I know I probably shouldn’t be blogging in the middle of the day, especially when we are having guests for dinner tonight and there are layers and layers of clutter stacked up on just about every flat surface in the house (chairs, tables, floors) but I just needed to chill out and connect with someone on my side and have a metaphorical cup of coffee. After all, isn’t that what blogging is all about? Connection?!! I know I should be connecting with my kids but my daughter in particular is malfunctioning today. She can’t seem to listen at all. This morning when I asked her what her ears were for, she replied: “earrings” so you can understand what kind of day I’m having!!

But I am persistent…determined. I am going to write about crayon art even if it kills me!

Boxing Day

I don’t know what Boxing Day was traditionally for but when I was growing up, Boxing Day was always a day of complete and total rest. We never went anywhere or saw anyone and Dad quite literally locked the doors and barred the windows.  We are perpetuating this tradition. After all the pre-Christmas “excitement”, we just needed to stop!! Make that a full stop!!

Somehow, I had managed to resuscitate sufficiently by mid-afternoon to embark on some crayon art.

There are plenty of sites which outline how to do crayon art so this isn’t going to be a how-to guide. I just wanted to share my own experience because I had so much fun and the results, at least as far as I am concerned, were quite spectacular without being too tricky.

Getting started.

Getting started.

Essentially, you glue or position wax crayons onto a canvas and blast away with your hairdryer to melt the wax. I could only buy jumbo kindergarten crayons at our local shops, which took forever to melt and had a very limited colour selection but they still worked pretty well. I couldn’t find my glue gun. Actually, I didn’t even know where to look for it so I made do and balanced the crayons on the canvas. This was a bit tricky but once the wax started to melt, the crayons stayed in place.

Molten Lava

Molten Lava

I loved, loved, loved blasting away at the crayons with the hairdryer and watching the colours melt away, running along in tiny streams and crosscurrents down the canvas. It was so cathartic!! You could put a lot of energy into it the same way I’ve hacked into a garden hedge and found such release.

Pablo Picasso said “the purpose of art is washing the dust of daily life off our souls” and I felt so many dusty layers simply disappear and vanish as I blasted away at those crayons. All my inhibitions were gone and I was set free! I could truly express myself and I didn’t need to be a creative genius. I just had to be me!

By the way, while I was working on our masterpiece, I was reminded of the wax “sculptures” they used to do on wine bottles back in the 1970s. You melted different coloured candles and the wax built up layer up on layer building colourful and intriguing stalagmites. They were so much fun and way cool! Do you remember them at all? Mum and Dad had one which had all sorts of rainbow colours all over the bottle. I loved it!

Anyway, as much as I loved crayon art, I am a little unsure of where it lies on the “artistic spectrum”. Does it actually rate as real, serious art or is it for kids and people who can’t do anything “better”? You often hear people putting down modern art with comments like “a kid could do that” and that’s supposed to be the ultimate artistic put down. Sure kids can do crayon  art but do they get the same results? Moreover, some kids are naturally much better at art than many adults so kids’ art should also be appreciated for what it is and not automatically dismissed or prejudiced either.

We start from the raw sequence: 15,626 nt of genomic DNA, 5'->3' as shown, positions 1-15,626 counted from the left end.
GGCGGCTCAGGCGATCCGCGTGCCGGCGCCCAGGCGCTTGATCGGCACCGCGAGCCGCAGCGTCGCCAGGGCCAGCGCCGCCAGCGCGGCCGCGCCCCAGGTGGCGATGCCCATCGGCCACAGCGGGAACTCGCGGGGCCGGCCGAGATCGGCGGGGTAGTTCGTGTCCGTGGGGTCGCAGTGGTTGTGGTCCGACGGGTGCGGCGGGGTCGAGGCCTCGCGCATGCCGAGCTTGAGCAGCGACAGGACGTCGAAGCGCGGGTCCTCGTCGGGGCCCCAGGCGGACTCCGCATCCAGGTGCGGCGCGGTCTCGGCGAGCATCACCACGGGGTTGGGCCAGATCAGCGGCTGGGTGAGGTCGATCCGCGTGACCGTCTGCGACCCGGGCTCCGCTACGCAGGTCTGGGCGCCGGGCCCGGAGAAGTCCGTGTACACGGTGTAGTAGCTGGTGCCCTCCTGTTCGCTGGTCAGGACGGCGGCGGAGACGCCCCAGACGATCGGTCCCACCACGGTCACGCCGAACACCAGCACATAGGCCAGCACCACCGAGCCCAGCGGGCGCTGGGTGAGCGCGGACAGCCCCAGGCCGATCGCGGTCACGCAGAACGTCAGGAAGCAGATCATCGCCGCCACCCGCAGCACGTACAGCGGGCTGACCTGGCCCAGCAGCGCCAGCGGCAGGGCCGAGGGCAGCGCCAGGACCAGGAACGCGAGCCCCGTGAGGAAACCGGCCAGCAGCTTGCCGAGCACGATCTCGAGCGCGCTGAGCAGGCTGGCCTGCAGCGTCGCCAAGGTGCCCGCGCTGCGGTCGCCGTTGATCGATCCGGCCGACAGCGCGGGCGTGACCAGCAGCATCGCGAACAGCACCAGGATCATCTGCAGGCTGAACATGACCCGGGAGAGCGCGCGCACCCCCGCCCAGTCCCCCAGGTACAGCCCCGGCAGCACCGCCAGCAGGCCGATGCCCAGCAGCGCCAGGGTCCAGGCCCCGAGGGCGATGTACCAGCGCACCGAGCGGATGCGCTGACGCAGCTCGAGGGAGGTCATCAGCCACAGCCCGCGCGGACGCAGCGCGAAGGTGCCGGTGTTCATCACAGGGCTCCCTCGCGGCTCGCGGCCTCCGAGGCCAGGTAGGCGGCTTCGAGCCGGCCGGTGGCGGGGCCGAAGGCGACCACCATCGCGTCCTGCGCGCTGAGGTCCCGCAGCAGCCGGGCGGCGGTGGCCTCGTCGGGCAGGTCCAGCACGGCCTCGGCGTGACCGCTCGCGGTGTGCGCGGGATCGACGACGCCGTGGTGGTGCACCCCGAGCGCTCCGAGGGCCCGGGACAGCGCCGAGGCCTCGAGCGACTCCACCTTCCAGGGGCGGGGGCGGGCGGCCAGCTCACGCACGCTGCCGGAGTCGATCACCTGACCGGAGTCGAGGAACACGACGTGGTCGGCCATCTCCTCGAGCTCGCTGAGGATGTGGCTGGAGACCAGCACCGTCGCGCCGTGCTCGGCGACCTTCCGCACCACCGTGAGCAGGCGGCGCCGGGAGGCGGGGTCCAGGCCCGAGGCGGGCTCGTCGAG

I enjoyed this quote from Picasso:

“The artist is a receptacle for emotions that come from all over the place: the sky, from the Earth. From a scrap of paper, from a passing shape, from a spider’s web…Rowena has added melted crayons to the list!

Crayon art with the kids.

Crayon art with the kids.

My kids did “help me” a little with my creation, although it was my project. They just had a few token blasts with the hairdryer to feel involved. Like any artwork, I had to select my colours. Put them into position and then direct how the wax travelled along the canvas. I turned the canvas backwards and forwards to mix the colours and I also manipulated the wax by moving soggy, waxy lumps of molten crayons around the canvas to create balance.

My initial concept had been  to have rainbow colours streaming down the canvas. However, one half of the crayons looked fabulous with bright vibrant reds, orange yellows and a pink for dramatic effect, while the other end of the “rainbow” looked very drab with dark green, navy blue and not the bright vibrant colour variations I prefer. Hence, I tilted the canvas and mixed the colours. I also added some white crayons. I like mixing white in with my colours and I thought it would look interesting.

So while the concept of melting crayons onto a canvas sounds simple enough, there is sufficient scope to express your artistic talents and produce your own legitimate masterpiece, which just happens to be made of wax instead of oils.

City Reflections.

City Reflections.

I was very pleased with the results and I’m actually quite proud of our “painting”. We have an up version which is titled City Reflections. It looks a bit like high rises reflected onto the harbour. Geoff suggested turning it around and we called our down version Fireworks. With all the splatters of colours and dripping wax, it really does resemble fireworks. The more I look at it, especially after watching the amazing fireworks over Sydney Harbour on New Year’s Eve, the more I prefer the upside down version.

As much as I am promoting crayon art as a serious artistic endeavour, it also offers those who perhaps feel artistically challenged, to be creative. You don’t need to be able to draw, manage a paint brush or mix the colours well. You can just blast away at those crayons and watch the colours ooze all over the canvas and let yourself go. Your artwork doesn’t need to look like anything in particular, be realistic or even pretty. It just is. You can just have fun for the sake of having fun!

As Vincent Van Gogh said:

 If you hear a voice within you say `you can not paint’, then by all means paint and that voice will be silenced. (and that doesn’t need to be with a brush!)

The kids also loved it and were in raptures about the results. “Mummy, you’re an artist!” There was certainly no doubt in their minds although they haven’t really been able to clarify what they actually liked about it. My daughter just mumbled something about the hairdryer and the crayons. By the way, this activity is unsuitable for young children and requires close adult involvement.

Anyway, I encourage you to have a whirl at crayon art for yourself. You never know. You might just unleash some lost inner artist and find yourself.

By the way, hope you had a Merry Christmas and I wish you a Happy New Year!

xx Rowena

Zoomed in.

Zoomed in.